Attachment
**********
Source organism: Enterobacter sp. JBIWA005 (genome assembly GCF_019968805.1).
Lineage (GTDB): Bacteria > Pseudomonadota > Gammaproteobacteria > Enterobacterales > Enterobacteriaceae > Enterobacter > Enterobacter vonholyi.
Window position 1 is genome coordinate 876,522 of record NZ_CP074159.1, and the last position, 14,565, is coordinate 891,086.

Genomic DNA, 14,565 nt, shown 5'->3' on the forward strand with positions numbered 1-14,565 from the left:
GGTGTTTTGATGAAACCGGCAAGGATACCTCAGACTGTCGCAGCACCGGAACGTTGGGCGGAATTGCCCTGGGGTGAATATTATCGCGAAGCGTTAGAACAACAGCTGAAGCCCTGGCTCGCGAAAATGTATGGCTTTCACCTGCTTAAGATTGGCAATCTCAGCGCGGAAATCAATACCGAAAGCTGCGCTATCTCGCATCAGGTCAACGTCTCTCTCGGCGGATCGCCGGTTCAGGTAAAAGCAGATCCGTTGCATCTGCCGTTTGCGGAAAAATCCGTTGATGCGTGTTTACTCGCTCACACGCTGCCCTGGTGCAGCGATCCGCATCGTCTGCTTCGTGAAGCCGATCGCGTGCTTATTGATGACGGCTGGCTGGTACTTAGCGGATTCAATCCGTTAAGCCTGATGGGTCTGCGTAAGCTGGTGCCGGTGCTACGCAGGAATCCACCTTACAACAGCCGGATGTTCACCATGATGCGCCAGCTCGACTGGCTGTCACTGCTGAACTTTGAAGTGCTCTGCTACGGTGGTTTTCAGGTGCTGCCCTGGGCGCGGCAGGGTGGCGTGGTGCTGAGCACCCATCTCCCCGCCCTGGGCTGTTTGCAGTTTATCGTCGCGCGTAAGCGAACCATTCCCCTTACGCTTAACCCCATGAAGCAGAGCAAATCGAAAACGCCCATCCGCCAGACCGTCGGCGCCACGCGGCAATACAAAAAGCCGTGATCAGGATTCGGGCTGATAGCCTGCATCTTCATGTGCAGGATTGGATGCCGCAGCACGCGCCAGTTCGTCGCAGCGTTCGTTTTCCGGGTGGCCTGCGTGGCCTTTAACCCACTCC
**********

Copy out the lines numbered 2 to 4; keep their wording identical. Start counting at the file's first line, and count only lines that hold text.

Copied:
Lineage (GTDB): Bacteria > Pseudomonadota > Gammaproteobacteria > Enterobacterales > Enterobacteriaceae > Enterobacter > Enterobacter vonholyi.
Window position 1 is genome coordinate 876,522 of record NZ_CP074159.1, and the last position, 14,565, is coordinate 891,086.

Genomic DNA, 14,565 nt, shown 5'->3' on the forward strand with positions numbered 1-14,565 from the left: